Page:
Legalizing and regulating cannabis has many economic and societal benefits as bringing cannabis out of the illegal market creates jobs, generates revenue and decreases harmful arrests, prosecutions, and jailings. It isn’t all happy unicorns and rainbows for the burgeoning industry however as overregulation and over taxation still hinder hard-working entrepreneurs’ ability to fully unleash the potential of the market, especially the federal 280e tax code that prevents the deduction of normal business expenses. The dastardly 280e tax code hits retailers the hardest, especially small businesses, so please support craft cannabis boutiques like Kind Leaf as much as you can.
Cannabis commerce has been implemented in several ways and it is difficult to get all of the details correct, especially while cannabis remains illegal under federal law. Some states have limited licenses while others, namely Oregon, initially set up system with relatively low barriers to entry, to bring in as many people into the regulated market as possible.
Opening up the cannabis industry to as many licensees as possible has been great for consumers, bringing prices down, but the competition has made making profits difficult. Oregon regulators eventually started limiting cultivating licenses, but with so many actors already in the market, the Beaver State still has low cannabis prices.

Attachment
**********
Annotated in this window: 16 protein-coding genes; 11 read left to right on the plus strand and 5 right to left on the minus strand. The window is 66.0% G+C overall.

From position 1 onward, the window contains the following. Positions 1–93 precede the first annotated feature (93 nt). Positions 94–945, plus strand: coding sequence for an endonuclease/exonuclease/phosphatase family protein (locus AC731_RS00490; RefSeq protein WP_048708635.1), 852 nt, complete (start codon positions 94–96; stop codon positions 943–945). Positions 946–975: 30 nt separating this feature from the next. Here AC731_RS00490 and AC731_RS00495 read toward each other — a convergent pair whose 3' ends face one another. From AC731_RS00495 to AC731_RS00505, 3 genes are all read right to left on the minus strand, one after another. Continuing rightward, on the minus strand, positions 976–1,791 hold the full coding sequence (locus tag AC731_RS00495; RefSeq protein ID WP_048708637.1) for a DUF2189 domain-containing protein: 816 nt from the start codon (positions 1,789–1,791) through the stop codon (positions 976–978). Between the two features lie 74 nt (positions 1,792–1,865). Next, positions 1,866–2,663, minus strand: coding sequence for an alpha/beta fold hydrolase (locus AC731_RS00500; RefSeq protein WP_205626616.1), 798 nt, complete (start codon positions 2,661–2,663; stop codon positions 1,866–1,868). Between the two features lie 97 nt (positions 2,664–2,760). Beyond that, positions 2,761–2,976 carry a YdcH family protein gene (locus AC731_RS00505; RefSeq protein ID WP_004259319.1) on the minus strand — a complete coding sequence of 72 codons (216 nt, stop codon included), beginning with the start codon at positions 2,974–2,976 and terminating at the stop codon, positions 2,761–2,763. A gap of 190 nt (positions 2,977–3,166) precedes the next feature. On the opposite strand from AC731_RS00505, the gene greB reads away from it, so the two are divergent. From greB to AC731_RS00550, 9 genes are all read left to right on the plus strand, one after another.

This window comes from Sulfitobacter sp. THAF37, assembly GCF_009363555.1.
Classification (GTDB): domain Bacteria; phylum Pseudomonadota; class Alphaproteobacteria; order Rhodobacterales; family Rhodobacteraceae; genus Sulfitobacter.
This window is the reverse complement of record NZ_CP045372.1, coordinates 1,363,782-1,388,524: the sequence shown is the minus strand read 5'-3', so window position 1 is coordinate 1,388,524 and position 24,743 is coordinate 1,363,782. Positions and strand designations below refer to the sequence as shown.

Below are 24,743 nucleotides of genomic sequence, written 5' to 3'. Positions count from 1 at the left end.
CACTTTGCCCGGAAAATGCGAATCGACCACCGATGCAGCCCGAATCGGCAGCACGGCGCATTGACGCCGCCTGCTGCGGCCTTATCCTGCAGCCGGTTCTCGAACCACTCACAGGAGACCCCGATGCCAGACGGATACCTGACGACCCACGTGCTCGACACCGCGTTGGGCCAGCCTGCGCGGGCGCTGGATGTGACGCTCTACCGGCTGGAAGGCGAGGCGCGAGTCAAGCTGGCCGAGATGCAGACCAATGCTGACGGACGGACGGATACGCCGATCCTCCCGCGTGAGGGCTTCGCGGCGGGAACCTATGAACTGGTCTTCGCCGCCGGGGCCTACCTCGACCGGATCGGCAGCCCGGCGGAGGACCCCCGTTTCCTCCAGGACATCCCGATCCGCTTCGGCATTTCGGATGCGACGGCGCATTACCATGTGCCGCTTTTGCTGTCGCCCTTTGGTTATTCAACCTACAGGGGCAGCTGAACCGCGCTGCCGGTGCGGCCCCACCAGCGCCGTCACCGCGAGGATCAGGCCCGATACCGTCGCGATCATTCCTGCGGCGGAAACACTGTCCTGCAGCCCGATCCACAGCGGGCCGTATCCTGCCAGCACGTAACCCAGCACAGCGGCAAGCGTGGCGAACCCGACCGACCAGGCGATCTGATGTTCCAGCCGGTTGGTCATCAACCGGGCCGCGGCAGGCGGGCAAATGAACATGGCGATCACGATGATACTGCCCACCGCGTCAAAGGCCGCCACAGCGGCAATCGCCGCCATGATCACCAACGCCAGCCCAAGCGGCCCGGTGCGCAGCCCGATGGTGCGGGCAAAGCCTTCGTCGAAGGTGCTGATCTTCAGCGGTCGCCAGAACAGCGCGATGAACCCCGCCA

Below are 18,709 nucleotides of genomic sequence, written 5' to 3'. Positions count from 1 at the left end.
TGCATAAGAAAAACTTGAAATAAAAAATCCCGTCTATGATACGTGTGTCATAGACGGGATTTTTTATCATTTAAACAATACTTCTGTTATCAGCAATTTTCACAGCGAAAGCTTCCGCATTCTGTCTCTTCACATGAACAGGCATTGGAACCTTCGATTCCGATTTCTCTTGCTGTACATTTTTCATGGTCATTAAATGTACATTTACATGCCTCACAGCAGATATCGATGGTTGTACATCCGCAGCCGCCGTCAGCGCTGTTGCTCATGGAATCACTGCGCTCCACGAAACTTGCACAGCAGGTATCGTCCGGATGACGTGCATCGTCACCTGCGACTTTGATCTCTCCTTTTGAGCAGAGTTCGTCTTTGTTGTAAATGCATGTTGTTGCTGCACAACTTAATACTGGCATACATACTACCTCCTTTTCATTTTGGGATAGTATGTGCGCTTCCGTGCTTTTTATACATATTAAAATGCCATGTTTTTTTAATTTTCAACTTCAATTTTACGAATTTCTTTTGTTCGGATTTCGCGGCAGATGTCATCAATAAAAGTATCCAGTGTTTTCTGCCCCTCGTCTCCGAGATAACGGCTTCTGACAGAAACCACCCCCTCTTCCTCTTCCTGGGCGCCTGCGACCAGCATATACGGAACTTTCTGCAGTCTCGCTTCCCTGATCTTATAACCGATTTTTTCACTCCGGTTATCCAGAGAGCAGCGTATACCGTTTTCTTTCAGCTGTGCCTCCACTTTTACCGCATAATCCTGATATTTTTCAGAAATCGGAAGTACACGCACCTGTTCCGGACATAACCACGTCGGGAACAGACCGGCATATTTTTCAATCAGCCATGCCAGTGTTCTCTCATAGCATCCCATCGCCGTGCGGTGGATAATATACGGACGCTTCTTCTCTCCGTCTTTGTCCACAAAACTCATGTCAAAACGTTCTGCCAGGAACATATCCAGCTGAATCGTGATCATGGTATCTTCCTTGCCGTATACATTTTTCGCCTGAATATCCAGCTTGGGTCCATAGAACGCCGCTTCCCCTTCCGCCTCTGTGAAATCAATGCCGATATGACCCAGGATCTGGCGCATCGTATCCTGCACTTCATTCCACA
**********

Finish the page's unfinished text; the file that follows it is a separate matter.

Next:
While Oregon certainly hasn’t gotten everything right, I think that it is safe to say that the state has done a better job than California. Oregon’s Southern Neighbor, unfortunately has been too slow to issue licenses and taxes definitely too damn high. As Jefferson Public Radio reports, the two states’ different methods have led to job markets going in the opposite direction as the Oregon cannabis industry continues to grow while California’s cannabis jobs actually decreased:
Although recreational marijuana has been legal in Oregon for about six years, the industry continues to see job growth. Meanwhile, California’s marijuana job numbers decreased in 2019.
That’s according to a new report by Leafly, a Seattle-based cannabis publication and phone app, which recorded a 20 percent increase in marijuana industry jobs in Oregon last year.
Leafly uses state data and market sizes to estimate the number of full-time equivalent jobs in the legal marijuana industry — including farmers, trimmers, and botanists, as well as administrative staff. It doesn’t include workers who primarily work with hemp or CBD products.
Oregon, with 18,200 industry jobs, experienced a 20% increase while California, with 39,800 jobs, suffered 8,000 job losses. Leafly’s report pointed to local California regulations, especially with 2/3 of localities banning retail businesses as the culprit. Also, compared to Oregon’s maximum 20% tax rate, California’s cannabis taxes, which can range between 45% to 80% depending on your product and locality, is just too damn high.